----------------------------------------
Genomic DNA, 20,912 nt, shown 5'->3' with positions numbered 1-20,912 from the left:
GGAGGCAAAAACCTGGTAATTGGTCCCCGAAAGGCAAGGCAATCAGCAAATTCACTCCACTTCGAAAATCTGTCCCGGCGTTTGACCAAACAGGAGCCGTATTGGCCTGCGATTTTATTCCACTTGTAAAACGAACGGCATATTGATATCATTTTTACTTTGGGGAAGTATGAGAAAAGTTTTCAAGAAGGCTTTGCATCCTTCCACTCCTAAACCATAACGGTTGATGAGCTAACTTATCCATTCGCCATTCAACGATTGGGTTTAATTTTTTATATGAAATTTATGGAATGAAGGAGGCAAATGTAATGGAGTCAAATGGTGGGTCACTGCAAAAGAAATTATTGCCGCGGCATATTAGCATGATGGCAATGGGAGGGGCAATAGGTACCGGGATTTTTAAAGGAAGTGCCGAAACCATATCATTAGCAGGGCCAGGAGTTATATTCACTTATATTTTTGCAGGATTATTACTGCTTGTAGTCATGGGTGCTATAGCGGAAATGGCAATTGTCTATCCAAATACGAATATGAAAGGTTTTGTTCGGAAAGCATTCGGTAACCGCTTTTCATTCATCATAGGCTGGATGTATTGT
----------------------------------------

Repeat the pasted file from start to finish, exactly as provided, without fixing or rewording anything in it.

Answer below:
Genomic DNA, 20,912 nt, shown 5'->3' with positions numbered 1-20,912 from the left:
GGAGGCAAAAACCTGGTAATTGGTCCCCGAAAGGCAAGGCAATCAGCAAATTCACTCCACTTCGAAAATCTGTCCCGGCGTTTGACCAAACAGGAGCCGTATTGGCCTGCGATTTTATTCCACTTGTAAAACGAACGGCATATTGATATCATTTTTACTTTGGGGAAGTATGAGAAAAGTTTTCAAGAAGGCTTTGCATCCTTCCACTCCTAAACCATAACGGTTGATGAGCTAACTTATCCATTCGCCATTCAACGATTGGGTTTAATTTTTTATATGAAATTTATGGAATGAAGGAGGCAAATGTAATGGAGTCAAATGGTGGGTCACTGCAAAAGAAATTATTGCCGCGGCATATTAGCATGATGGCAATGGGAGGGGCAATAGGTACCGGGATTTTTAAAGGAAGTGCCGAAACCATATCATTAGCAGGGCCAGGAGTTATATTCACTTATATTTTTGCAGGATTATTACTGCTTGTAGTCATGGGTGCTATAGCGGAAATGGCAATTGTCTATCCAAATACGAATATGAAAGGTTTTGTTCGGAAAGCATTCGGTAACCGCTTTTCATTCATCATAGGCTGGATGTATTGT